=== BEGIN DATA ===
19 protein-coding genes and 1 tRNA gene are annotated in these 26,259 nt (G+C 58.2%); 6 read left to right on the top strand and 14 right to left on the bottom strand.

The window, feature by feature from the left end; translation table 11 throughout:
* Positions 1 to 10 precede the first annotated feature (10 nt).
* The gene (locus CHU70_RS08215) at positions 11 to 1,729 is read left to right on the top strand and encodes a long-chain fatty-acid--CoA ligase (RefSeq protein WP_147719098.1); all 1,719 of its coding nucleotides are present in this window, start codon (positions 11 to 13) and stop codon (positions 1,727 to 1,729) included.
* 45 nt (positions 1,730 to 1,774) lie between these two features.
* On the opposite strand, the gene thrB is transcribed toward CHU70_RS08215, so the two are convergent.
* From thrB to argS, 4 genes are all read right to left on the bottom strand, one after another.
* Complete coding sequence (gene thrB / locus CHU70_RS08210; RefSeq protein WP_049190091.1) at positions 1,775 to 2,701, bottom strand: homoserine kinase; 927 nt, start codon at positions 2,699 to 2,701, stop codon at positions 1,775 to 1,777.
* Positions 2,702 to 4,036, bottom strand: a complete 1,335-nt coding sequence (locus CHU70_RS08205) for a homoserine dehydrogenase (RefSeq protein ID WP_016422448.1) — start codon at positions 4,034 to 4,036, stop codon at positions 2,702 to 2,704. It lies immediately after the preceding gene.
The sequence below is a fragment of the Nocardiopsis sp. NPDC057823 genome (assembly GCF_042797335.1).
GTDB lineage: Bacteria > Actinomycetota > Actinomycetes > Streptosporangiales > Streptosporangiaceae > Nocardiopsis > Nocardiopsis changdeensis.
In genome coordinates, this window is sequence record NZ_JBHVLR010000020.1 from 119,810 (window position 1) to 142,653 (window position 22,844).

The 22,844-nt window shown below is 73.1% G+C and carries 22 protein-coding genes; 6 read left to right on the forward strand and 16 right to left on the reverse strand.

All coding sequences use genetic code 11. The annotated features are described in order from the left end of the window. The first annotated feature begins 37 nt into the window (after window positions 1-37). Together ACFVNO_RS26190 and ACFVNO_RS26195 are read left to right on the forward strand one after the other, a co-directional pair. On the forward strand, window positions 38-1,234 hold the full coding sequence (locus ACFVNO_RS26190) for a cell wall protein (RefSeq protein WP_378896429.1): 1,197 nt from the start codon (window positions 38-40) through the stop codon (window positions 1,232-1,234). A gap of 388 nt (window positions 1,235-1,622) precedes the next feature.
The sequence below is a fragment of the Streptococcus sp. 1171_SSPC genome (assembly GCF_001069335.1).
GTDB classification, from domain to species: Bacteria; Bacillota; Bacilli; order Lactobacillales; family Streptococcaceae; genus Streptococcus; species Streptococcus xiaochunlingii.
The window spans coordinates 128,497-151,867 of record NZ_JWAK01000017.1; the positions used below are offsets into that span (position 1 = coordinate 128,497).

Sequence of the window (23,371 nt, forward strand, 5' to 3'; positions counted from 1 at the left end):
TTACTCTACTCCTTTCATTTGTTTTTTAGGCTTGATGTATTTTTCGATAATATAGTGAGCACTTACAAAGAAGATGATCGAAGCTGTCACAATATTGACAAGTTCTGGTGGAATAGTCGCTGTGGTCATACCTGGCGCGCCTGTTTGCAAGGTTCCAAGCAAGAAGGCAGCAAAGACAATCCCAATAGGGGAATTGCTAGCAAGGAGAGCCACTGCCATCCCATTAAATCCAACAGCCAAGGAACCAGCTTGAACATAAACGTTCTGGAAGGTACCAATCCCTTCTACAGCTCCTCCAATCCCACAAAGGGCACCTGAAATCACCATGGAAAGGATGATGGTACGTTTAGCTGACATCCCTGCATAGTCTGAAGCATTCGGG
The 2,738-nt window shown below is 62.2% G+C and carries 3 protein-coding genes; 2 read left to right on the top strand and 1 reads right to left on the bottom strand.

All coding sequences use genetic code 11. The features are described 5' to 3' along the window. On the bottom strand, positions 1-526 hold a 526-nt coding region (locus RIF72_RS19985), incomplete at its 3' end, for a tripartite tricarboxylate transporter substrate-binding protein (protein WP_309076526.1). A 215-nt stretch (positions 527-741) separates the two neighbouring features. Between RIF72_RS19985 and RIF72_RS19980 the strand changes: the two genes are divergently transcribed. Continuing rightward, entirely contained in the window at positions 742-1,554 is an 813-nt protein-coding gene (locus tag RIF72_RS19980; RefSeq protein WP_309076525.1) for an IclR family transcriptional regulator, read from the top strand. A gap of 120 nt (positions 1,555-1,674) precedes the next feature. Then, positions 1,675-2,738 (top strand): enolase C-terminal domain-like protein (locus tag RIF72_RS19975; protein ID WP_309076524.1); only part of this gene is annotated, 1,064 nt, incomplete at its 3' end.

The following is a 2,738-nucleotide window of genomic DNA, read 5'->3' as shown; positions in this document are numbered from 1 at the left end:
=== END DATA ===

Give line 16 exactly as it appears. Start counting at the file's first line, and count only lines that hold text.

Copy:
GTDB classification, from domain to species: Bacteria; Bacillota; Bacilli; order Lactobacillales; family Streptococcaceae; genus Streptococcus; species Streptococcus xiaochunlingii.